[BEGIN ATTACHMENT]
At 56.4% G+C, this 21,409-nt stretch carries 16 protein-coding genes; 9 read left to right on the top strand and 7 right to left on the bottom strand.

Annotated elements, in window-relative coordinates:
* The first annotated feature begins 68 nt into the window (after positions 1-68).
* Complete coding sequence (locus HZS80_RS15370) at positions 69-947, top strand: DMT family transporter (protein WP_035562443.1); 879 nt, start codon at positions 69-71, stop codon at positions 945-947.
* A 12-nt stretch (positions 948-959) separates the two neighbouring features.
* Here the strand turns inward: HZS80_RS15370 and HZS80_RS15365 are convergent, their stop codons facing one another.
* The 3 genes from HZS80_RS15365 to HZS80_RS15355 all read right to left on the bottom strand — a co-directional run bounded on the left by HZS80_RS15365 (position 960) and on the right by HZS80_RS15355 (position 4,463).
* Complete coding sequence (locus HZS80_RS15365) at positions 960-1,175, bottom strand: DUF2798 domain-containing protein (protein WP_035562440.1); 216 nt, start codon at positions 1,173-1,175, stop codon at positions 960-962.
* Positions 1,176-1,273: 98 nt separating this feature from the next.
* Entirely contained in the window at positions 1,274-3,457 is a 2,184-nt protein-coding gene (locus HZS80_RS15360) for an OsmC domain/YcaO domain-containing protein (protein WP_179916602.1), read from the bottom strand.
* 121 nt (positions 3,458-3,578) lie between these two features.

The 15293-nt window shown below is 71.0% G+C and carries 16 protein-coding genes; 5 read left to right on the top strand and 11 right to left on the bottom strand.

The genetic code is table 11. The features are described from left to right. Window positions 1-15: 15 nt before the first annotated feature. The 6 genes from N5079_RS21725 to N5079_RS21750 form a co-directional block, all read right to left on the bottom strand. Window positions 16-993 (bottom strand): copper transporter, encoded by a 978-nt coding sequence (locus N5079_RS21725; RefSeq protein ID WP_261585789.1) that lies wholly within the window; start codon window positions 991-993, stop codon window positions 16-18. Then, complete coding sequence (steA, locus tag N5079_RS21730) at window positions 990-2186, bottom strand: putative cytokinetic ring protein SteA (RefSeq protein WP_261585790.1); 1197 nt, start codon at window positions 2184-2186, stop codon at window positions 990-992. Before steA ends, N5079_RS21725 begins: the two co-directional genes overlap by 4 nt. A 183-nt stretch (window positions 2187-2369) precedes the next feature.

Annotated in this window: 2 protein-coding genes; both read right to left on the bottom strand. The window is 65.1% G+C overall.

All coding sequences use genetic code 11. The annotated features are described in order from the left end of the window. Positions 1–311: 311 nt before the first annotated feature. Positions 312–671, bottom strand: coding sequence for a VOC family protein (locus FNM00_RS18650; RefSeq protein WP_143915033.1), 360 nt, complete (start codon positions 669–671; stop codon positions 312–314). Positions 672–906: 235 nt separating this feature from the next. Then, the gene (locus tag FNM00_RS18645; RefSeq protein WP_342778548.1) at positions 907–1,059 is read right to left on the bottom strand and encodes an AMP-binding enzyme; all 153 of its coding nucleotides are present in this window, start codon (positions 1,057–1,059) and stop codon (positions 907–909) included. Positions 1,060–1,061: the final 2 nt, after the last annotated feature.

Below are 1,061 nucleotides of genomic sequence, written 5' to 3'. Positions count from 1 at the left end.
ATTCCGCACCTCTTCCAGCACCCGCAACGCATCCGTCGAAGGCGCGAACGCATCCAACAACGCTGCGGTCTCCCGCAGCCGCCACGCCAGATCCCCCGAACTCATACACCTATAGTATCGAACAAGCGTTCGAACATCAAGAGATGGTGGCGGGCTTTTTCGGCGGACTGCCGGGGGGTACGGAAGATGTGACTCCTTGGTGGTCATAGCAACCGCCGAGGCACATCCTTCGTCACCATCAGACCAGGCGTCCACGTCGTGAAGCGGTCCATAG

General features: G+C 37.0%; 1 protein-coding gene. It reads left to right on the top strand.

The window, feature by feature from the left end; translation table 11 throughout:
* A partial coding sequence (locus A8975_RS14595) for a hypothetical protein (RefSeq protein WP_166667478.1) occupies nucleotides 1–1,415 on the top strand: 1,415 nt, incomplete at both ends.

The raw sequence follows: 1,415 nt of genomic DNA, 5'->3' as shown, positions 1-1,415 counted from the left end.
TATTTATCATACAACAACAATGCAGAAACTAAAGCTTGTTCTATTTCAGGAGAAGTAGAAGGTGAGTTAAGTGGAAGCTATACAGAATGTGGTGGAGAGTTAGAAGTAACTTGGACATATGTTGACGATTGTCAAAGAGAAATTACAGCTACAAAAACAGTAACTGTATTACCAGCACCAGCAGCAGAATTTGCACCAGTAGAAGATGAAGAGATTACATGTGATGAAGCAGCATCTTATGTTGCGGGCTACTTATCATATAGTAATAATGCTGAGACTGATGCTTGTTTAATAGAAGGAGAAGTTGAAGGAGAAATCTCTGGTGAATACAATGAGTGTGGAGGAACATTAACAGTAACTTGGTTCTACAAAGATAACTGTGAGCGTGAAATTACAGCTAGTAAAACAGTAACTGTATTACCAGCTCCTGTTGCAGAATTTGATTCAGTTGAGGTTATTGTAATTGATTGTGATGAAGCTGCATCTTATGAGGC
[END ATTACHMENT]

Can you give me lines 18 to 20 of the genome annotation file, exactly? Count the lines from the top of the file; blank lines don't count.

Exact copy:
General features: G+C 37.0%; 1 protein-coding gene. It reads left to right on the top strand.

The window, feature by feature from the left end; translation table 11 throughout:
* A partial coding sequence (locus A8975_RS14595) for a hypothetical protein (RefSeq protein WP_166667478.1) occupies nucleotides 1–1,415 on the top strand: 1,415 nt, incomplete at both ends.